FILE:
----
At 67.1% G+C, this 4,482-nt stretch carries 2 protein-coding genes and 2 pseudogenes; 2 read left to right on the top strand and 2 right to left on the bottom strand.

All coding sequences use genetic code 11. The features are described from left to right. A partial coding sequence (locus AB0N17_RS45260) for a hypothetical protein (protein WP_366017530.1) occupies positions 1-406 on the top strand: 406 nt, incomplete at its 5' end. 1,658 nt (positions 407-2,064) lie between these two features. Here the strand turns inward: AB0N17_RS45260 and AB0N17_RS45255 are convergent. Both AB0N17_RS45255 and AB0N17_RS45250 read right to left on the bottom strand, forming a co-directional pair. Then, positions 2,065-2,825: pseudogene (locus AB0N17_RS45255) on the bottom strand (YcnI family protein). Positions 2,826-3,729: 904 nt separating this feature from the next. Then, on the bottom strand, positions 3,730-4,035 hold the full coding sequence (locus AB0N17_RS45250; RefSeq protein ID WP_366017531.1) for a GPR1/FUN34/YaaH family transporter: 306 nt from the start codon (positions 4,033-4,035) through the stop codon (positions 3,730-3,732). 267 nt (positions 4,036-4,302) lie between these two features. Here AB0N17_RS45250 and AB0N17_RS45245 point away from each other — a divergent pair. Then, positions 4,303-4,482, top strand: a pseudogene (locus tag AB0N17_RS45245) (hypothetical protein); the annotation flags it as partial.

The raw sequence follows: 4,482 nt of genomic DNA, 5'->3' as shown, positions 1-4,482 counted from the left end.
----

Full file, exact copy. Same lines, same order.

At 67.1% G+C, this 4,482-nt stretch carries 2 protein-coding genes and 2 pseudogenes; 2 read left to right on the top strand and 2 right to left on the bottom strand.

All coding sequences use genetic code 11. The features are described from left to right. A partial coding sequence (locus AB0N17_RS45260) for a hypothetical protein (protein WP_366017530.1) occupies positions 1-406 on the top strand: 406 nt, incomplete at its 5' end. 1,658 nt (positions 407-2,064) lie between these two features. Here the strand turns inward: AB0N17_RS45260 and AB0N17_RS45255 are convergent. Both AB0N17_RS45255 and AB0N17_RS45250 read right to left on the bottom strand, forming a co-directional pair. Then, positions 2,065-2,825: pseudogene (locus AB0N17_RS45255) on the bottom strand (YcnI family protein). Positions 2,826-3,729: 904 nt separating this feature from the next. Then, on the bottom strand, positions 3,730-4,035 hold the full coding sequence (locus AB0N17_RS45250; RefSeq protein ID WP_366017531.1) for a GPR1/FUN34/YaaH family transporter: 306 nt from the start codon (positions 4,033-4,035) through the stop codon (positions 3,730-3,732). 267 nt (positions 4,036-4,302) lie between these two features. Here AB0N17_RS45250 and AB0N17_RS45245 point away from each other — a divergent pair. Then, positions 4,303-4,482, top strand: a pseudogene (locus tag AB0N17_RS45245) (hypothetical protein); the annotation flags it as partial.

The raw sequence follows: 4,482 nt of genomic DNA, 5'->3' as shown, positions 1-4,482 counted from the left end.